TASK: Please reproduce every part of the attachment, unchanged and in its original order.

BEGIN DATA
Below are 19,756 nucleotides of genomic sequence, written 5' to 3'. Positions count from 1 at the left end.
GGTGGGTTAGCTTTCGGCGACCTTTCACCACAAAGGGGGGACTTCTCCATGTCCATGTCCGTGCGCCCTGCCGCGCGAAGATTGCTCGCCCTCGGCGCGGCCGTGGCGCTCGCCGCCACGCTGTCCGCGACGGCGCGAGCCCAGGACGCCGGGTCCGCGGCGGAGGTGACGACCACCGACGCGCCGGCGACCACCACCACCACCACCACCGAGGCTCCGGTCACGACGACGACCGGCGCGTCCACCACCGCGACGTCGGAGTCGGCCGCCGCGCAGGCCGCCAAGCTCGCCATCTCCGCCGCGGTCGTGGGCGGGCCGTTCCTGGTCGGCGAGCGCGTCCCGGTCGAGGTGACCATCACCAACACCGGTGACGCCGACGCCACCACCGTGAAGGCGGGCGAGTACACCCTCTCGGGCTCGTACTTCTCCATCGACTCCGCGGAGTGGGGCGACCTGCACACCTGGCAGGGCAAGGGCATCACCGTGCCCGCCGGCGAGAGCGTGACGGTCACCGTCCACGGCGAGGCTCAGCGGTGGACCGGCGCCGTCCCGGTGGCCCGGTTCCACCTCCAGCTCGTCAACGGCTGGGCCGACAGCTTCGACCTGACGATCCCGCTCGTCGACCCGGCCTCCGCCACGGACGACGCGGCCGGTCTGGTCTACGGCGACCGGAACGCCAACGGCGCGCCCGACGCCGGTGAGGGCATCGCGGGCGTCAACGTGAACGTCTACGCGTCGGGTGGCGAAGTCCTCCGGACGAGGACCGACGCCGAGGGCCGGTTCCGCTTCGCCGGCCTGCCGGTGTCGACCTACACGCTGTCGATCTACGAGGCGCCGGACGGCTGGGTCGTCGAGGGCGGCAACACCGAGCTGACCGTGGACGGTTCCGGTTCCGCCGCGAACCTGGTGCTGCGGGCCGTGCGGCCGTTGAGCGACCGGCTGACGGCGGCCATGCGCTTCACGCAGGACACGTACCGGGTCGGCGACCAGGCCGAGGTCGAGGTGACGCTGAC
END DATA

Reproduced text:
Below are 19,756 nucleotides of genomic sequence, written 5' to 3'. Positions count from 1 at the left end.
GGTGGGTTAGCTTTCGGCGACCTTTCACCACAAAGGGGGGACTTCTCCATGTCCATGTCCGTGCGCCCTGCCGCGCGAAGATTGCTCGCCCTCGGCGCGGCCGTGGCGCTCGCCGCCACGCTGTCCGCGACGGCGCGAGCCCAGGACGCCGGGTCCGCGGCGGAGGTGACGACCACCGACGCGCCGGCGACCACCACCACCACCACCACCGAGGCTCCGGTCACGACGACGACCGGCGCGTCCACCACCGCGACGTCGGAGTCGGCCGCCGCGCAGGCCGCCAAGCTCGCCATCTCCGCCGCGGTCGTGGGCGGGCCGTTCCTGGTCGGCGAGCGCGTCCCGGTCGAGGTGACCATCACCAACACCGGTGACGCCGACGCCACCACCGTGAAGGCGGGCGAGTACACCCTCTCGGGCTCGTACTTCTCCATCGACTCCGCGGAGTGGGGCGACCTGCACACCTGGCAGGGCAAGGGCATCACCGTGCCCGCCGGCGAGAGCGTGACGGTCACCGTCCACGGCGAGGCTCAGCGGTGGACCGGCGCCGTCCCGGTGGCCCGGTTCCACCTCCAGCTCGTCAACGGCTGGGCCGACAGCTTCGACCTGACGATCCCGCTCGTCGACCCGGCCTCCGCCACGGACGACGCGGCCGGTCTGGTCTACGGCGACCGGAACGCCAACGGCGCGCCCGACGCCGGTGAGGGCATCGCGGGCGTCAACGTGAACGTCTACGCGTCGGGTGGCGAAGTCCTCCGGACGAGGACCGACGCCGAGGGCCGGTTCCGCTTCGCCGGCCTGCCGGTGTCGACCTACACGCTGTCGATCTACGAGGCGCCGGACGGCTGGGTCGTCGAGGGCGGCAACACCGAGCTGACCGTGGACGGTTCCGGTTCCGCCGCGAACCTGGTGCTGCGGGCCGTGCGGCCGTTGAGCGACCGGCTGACGGCGGCCATGCGCTTCACGCAGGACACGTACCGGGTCGGCGACCAGGCCGAGGTCGAGGTGACGCTGAC